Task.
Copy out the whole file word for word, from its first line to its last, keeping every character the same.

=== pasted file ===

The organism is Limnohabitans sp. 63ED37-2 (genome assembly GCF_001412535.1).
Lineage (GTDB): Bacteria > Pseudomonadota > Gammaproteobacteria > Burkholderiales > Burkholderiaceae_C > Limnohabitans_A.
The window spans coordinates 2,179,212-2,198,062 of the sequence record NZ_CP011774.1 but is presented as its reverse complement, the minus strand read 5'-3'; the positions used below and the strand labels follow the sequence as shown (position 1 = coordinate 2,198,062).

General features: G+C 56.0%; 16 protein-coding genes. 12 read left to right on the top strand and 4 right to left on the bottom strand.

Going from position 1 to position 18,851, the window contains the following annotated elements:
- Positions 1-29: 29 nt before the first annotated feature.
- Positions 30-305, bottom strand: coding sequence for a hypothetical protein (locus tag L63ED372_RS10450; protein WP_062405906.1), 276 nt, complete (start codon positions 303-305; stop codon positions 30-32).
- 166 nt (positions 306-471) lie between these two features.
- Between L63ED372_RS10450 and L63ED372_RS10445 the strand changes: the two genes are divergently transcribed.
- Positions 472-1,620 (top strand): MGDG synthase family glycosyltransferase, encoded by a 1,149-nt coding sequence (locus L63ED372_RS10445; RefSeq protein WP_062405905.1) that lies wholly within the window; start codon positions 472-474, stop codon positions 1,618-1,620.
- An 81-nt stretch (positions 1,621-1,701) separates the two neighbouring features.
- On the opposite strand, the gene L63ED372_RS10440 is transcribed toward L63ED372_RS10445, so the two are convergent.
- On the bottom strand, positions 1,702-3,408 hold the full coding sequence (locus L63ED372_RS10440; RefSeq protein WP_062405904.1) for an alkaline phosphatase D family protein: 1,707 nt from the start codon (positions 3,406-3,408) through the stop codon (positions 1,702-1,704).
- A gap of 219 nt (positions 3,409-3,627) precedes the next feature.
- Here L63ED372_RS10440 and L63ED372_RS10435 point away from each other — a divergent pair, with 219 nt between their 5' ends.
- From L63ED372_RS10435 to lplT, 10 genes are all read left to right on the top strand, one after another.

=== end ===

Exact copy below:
The organism is Limnohabitans sp. 63ED37-2 (genome assembly GCF_001412535.1).
Lineage (GTDB): Bacteria > Pseudomonadota > Gammaproteobacteria > Burkholderiales > Burkholderiaceae_C > Limnohabitans_A.
The window spans coordinates 2,179,212-2,198,062 of the sequence record NZ_CP011774.1 but is presented as its reverse complement, the minus strand read 5'-3'; the positions used below and the strand labels follow the sequence as shown (position 1 = coordinate 2,198,062).

General features: G+C 56.0%; 16 protein-coding genes. 12 read left to right on the top strand and 4 right to left on the bottom strand.

Going from position 1 to position 18,851, the window contains the following annotated elements:
- Positions 1-29: 29 nt before the first annotated feature.
- Positions 30-305, bottom strand: coding sequence for a hypothetical protein (locus tag L63ED372_RS10450; protein WP_062405906.1), 276 nt, complete (start codon positions 303-305; stop codon positions 30-32).
- 166 nt (positions 306-471) lie between these two features.
- Between L63ED372_RS10450 and L63ED372_RS10445 the strand changes: the two genes are divergently transcribed.
- Positions 472-1,620 (top strand): MGDG synthase family glycosyltransferase, encoded by a 1,149-nt coding sequence (locus L63ED372_RS10445; RefSeq protein WP_062405905.1) that lies wholly within the window; start codon positions 472-474, stop codon positions 1,618-1,620.
- An 81-nt stretch (positions 1,621-1,701) separates the two neighbouring features.
- On the opposite strand, the gene L63ED372_RS10440 is transcribed toward L63ED372_RS10445, so the two are convergent.
- On the bottom strand, positions 1,702-3,408 hold the full coding sequence (locus L63ED372_RS10440; RefSeq protein WP_062405904.1) for an alkaline phosphatase D family protein: 1,707 nt from the start codon (positions 3,406-3,408) through the stop codon (positions 1,702-1,704).
- A gap of 219 nt (positions 3,409-3,627) precedes the next feature.
- Here L63ED372_RS10440 and L63ED372_RS10435 point away from each other — a divergent pair, with 219 nt between their 5' ends.
- From L63ED372_RS10435 to lplT, 10 genes are all read left to right on the top strand, one after another.